Termites are more active in the summer months, which is the same for nearly all types of insects. Because termites can exist with little to no disruptions inside of wood, this can prolong their active period for the entire year.
“Termite activity is greater during the warmer summer months compared to the cooler winter months.” According to the National Center for Biotechnology Information
Many reasons likely exist for this, with the springtime mating cycle being the most likely.
Do Termites Go Away on Their Own?
Once an active colony has been established, termites will not simply go away on their own. A certain number of termites will branch out as alates during the spring; however, the active colony will not disappear.
Furthermore, the flying termites that leave a colony will likely move to a nearby wooden structure to start a new colony. If your home has termites, the alates will simply move to new structures and start a colony there.
Are Flying Termites Active Year-Round?
As previously mentioned, During swarming season, the sight of flying termites is a sign of active nearby colonies. If you see termite swarmers in your home, chances are you have a termite infestation.
This occurrence means that an existing colony has matured to the point where there is a lack of room inside of the structure, which means that a new generation of termites has been expelled through exit holes to start a new colony somewhere nearby. Since termites are not very apt fliers, seeing them usually means that the colony of origin is within a few feet from the swarm.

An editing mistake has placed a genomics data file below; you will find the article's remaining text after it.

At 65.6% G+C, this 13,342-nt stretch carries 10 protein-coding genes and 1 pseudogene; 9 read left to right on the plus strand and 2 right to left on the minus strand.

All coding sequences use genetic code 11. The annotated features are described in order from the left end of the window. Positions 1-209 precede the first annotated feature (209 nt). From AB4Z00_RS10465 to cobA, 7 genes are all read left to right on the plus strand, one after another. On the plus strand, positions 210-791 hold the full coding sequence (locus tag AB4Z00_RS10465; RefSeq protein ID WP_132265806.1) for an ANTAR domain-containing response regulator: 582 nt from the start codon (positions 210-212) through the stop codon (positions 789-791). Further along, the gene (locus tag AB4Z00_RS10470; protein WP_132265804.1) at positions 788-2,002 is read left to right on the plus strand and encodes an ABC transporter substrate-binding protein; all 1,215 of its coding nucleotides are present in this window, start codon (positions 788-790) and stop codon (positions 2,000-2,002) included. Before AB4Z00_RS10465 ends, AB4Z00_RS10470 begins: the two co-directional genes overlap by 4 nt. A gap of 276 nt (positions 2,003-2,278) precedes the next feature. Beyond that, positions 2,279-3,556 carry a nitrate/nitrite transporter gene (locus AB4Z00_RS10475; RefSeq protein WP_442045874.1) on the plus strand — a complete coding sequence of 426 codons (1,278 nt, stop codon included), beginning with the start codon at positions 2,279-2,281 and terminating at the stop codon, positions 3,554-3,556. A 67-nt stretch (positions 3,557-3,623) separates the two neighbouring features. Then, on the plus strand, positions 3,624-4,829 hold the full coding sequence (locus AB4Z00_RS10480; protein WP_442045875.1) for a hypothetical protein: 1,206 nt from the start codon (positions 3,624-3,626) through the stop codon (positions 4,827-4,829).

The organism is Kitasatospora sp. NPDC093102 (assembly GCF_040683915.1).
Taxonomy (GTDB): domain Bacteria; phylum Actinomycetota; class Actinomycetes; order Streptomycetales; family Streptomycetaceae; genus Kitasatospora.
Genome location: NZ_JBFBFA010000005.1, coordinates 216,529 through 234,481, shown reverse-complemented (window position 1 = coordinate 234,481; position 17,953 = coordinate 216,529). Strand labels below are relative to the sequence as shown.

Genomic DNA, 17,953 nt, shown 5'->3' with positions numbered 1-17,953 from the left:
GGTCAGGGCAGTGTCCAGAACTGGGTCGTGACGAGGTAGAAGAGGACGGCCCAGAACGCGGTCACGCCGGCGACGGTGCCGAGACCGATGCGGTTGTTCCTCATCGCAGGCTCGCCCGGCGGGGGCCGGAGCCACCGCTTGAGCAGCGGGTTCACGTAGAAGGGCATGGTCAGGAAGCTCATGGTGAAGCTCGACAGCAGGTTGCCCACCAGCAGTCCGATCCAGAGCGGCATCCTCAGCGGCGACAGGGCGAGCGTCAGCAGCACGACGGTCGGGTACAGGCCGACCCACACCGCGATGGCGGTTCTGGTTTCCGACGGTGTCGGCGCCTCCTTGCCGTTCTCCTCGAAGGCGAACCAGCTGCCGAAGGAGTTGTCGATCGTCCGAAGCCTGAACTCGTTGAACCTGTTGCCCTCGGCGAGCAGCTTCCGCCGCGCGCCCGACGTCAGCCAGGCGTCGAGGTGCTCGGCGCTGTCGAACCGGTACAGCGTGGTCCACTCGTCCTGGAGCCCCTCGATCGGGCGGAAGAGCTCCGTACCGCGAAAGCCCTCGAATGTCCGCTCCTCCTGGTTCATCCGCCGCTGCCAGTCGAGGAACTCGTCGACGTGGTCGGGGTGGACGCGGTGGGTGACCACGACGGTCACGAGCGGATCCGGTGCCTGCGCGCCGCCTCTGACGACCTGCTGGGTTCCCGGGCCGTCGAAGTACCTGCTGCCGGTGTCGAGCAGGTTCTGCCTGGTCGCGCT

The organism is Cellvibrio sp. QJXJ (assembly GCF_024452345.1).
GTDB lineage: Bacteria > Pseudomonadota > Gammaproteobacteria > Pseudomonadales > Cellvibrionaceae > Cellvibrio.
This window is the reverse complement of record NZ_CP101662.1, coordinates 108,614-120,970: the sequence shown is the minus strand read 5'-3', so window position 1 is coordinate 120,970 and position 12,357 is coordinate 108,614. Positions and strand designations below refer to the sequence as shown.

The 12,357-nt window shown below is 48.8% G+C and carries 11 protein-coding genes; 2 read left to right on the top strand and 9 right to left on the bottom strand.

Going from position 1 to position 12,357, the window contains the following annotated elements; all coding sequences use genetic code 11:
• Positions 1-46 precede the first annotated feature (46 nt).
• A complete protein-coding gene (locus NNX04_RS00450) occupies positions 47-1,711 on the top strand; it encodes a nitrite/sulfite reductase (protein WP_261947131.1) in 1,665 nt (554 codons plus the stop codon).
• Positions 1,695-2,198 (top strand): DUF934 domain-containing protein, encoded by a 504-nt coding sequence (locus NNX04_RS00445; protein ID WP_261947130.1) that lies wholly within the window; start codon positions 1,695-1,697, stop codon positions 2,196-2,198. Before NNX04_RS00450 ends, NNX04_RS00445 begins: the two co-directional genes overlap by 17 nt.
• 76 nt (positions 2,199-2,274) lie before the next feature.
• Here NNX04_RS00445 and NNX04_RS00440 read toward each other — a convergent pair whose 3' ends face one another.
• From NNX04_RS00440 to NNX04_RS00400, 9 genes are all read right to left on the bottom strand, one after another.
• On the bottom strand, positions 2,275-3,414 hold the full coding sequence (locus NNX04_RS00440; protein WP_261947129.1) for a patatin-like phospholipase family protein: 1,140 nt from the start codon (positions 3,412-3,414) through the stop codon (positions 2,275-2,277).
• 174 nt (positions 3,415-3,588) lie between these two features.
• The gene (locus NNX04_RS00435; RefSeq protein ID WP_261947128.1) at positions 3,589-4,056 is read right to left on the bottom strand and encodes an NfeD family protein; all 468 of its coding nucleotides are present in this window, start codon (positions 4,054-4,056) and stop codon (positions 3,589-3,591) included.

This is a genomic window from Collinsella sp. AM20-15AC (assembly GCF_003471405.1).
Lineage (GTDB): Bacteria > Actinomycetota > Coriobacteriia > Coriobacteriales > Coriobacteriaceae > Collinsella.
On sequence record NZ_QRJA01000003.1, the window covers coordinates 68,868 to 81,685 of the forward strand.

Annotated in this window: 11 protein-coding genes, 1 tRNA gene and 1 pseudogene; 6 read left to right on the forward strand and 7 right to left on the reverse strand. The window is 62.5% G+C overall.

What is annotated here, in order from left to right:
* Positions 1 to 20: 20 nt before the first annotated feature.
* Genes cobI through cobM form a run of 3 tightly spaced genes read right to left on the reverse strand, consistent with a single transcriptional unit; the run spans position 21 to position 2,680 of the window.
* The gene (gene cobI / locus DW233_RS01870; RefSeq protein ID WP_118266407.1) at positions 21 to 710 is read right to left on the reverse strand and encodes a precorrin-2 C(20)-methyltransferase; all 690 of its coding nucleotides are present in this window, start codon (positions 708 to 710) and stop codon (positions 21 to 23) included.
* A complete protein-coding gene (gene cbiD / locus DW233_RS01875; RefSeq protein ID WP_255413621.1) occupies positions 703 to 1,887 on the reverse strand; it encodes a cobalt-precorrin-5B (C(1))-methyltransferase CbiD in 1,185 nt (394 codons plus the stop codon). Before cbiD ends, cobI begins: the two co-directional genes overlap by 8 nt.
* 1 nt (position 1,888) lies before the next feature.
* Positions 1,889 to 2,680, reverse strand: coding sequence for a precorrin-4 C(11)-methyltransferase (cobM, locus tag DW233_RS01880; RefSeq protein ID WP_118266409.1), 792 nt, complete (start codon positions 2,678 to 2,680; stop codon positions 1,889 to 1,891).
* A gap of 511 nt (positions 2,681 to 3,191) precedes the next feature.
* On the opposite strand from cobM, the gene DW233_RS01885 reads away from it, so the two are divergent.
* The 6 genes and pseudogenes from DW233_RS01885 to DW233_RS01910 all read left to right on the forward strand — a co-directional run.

Once the mating process is complete, this new generation will be on the lookout for a new wooden structure to colonize. If you see winged termites outdoors in your yard, this is a better sign then if you see them indoors.
Exterior termites with wings will often fly around a bit more than an interior swarm. When observed outdoors, these termites are typically on the lookout for an attractive structure to colonize.
Flying termites are likely the only termites you will ever visibly see. You can expect to see them exclusively in the spring months of March-June.
How Do I Prevent Flying Termites?
Killing flying termites is recommended, yet the process is not very easy due to the quick movements of the insects. Additionally, seeing flying termites within your home is a clear sign that your home is already infested or, the fliers are seeking wood sources to colonize.
The best method for killing flying termites during the spring months is to apply a powerful spray insecticide to all visible swarms. Killing flying insects presents the most difficult obstacles in pest control.
You can only kill so many flying termites in one go, which makes foggers a good choice to cover wider areas of terrain beyond an aerosol canister or a sprayer. Even with these possible methods at your disposal, a sign of flying termites is quite serious and it would be in your best interest to consult a pest control professional to inspect your home for active infestations.
Termites have no specific season that can point to a rise or fall in infestations. Once termites have formed a colony inside of a wooden structure, the colony will remain active throughout the year, specifically if the colony is indoors.
An active termite season usually corresponds to the spring months when flying alates leave an overcrowded colony to take a nuptial flight, which is a term for mating. Once the flying termites have mated, the insects will then seek out new wooden structures to begin a new colony.
Generally speaking, the warmer months are usually when most insect species are thriving and this includes termites. With this said, interior infestations can persist year-round for years, which is why eradication methods are crucial to expel the insects from your home or business.
Seasonal and Daily Patterns in Activity of the Western Drywood Termite. (2011). National Center for Biotechnology Information.